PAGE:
Lodging tax revenues jump radically

Robert Smith

Increases in Osage County lodging tax revenues during the past three years have jumped radically, figures supplied by county tourism director Kelly Bland indicate, and she thinks the county could see even more exciting growth if it is able to attract even one chain hotel that could accommodate loads of tour bus passengers.

“I think we would be amazed at the revenue that would come in off of that,” she told the Journal-Capital.

Bland recently told county commissioners that lodging tax revenues for fiscal year 2016-17 were about $76,000. In fiscal year 2017-18, the number was a little over $108,000, she said. The revenue figure Bland gave for 2018-19 was a relatively eye-popping $211,000, but she clarified that it was a 13-month figure.

Due to an accounting change, her 2018-19 number couldn’t be compared on an apples-to-apples basis with the two previous years. She said that subtracting about $20,000 to $22,000 would probably create a truer figure for comparison. County fiscal years run from July 1 through June 30.

Bland also clarified that the lodging tax numbers she provided to the commissioners did not reflect casino lodging or tour bus lodging.

A key player in the growth Bland is describing is the bed-and-bath sector of the local economy, she said. The profitability of that line of business has been so attractive that some property owners are moving away from offering traditional rental houses to permanent residents and in the direction of developing bed-and-bath businesses, Bland said.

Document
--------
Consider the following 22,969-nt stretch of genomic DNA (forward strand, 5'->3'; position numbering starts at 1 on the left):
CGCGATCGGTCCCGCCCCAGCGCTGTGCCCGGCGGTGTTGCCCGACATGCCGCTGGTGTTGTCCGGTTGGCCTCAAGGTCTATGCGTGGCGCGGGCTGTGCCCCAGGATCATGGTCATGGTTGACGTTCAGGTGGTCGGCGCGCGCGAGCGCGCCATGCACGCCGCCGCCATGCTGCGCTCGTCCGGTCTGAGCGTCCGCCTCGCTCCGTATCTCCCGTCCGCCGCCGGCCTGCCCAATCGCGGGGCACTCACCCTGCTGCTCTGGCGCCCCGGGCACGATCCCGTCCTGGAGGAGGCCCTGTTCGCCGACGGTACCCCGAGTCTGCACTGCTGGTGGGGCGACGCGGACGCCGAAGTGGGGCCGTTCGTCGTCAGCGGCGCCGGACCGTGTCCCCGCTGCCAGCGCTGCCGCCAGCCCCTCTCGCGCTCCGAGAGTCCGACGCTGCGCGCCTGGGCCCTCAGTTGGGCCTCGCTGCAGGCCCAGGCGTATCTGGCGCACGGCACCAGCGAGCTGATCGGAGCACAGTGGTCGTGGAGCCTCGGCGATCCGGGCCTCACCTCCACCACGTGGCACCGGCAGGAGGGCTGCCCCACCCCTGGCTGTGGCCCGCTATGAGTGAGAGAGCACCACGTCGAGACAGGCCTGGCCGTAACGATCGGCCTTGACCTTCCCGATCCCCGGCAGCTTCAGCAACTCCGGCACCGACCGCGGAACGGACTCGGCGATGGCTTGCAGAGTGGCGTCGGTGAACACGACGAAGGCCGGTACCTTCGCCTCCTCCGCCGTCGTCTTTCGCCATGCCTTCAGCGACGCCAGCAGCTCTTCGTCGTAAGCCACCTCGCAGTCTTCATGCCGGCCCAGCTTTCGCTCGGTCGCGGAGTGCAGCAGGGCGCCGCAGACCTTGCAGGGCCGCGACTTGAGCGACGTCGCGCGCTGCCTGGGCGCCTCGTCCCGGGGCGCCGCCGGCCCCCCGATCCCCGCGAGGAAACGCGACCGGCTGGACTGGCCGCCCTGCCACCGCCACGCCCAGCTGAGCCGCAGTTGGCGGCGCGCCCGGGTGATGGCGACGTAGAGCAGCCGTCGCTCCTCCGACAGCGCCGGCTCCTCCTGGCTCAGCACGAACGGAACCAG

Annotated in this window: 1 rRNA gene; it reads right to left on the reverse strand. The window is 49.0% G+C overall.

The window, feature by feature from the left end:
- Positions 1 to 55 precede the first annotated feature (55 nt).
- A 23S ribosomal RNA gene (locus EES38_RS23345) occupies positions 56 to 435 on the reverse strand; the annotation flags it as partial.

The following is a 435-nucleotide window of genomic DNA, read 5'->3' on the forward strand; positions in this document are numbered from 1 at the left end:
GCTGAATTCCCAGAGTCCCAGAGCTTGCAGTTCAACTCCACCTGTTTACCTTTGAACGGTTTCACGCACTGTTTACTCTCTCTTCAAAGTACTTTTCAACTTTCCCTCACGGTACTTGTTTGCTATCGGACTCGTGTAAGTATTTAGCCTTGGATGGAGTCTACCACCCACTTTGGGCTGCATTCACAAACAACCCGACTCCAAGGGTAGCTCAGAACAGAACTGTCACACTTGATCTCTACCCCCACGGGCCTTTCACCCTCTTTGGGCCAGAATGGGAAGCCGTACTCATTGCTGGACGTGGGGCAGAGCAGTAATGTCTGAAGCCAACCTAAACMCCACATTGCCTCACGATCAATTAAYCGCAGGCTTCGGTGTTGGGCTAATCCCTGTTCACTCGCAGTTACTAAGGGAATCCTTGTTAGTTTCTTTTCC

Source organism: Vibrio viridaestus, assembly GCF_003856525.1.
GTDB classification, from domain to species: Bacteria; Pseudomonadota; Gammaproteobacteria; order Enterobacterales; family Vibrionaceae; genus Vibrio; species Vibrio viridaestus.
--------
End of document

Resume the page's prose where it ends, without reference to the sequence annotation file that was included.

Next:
Even without a chain hotel, Osage County is able to provide bed space for more than 800 visitors a night, Bland said. She said this number does include casino-hotel lodging and the Post Oak Lodge.

All of this is happening in a generally improving economic climate for Osage County, tax revenue figures indicate. Numbers made public the past several years by the Oklahoma Tax Commission show that Pawhuska’s monthly sales tax receipts were mostly below $100,000 per month in calendar year 2016, the year that The Pioneer Woman Mercantile opened at Halloween. During only one month in calendar year 2016, did the city’s monthly sales tax remittance from the state exceed $100,000, according to state figures.

In 2017, Pawhuska’s monthly sales tax remittance exceeded $100,000 in eight of 12 months. In 2018, there was just one month when the city’s sales tax revenue figure dropped below $100,000, state figures show. So far in 2019, state figures indicate a bit of a leveling off of Pawhuska’s sales tax revenues, but overall revenues remain robust for a town of its size.

For added context about the upward local economic trend in recent years, consider the direction of collections on the penny and a quarter of sales tax that Osage County levies to support law enforcement and the health department. In fiscal year 2016-17, the collection figure was $3.988 million. In 2017-18, that increased to $4.290 million. In 2018-19, the number was $4.527 million.

Throw in a movie production in Osage County, and there’s no telling where the numbers could go.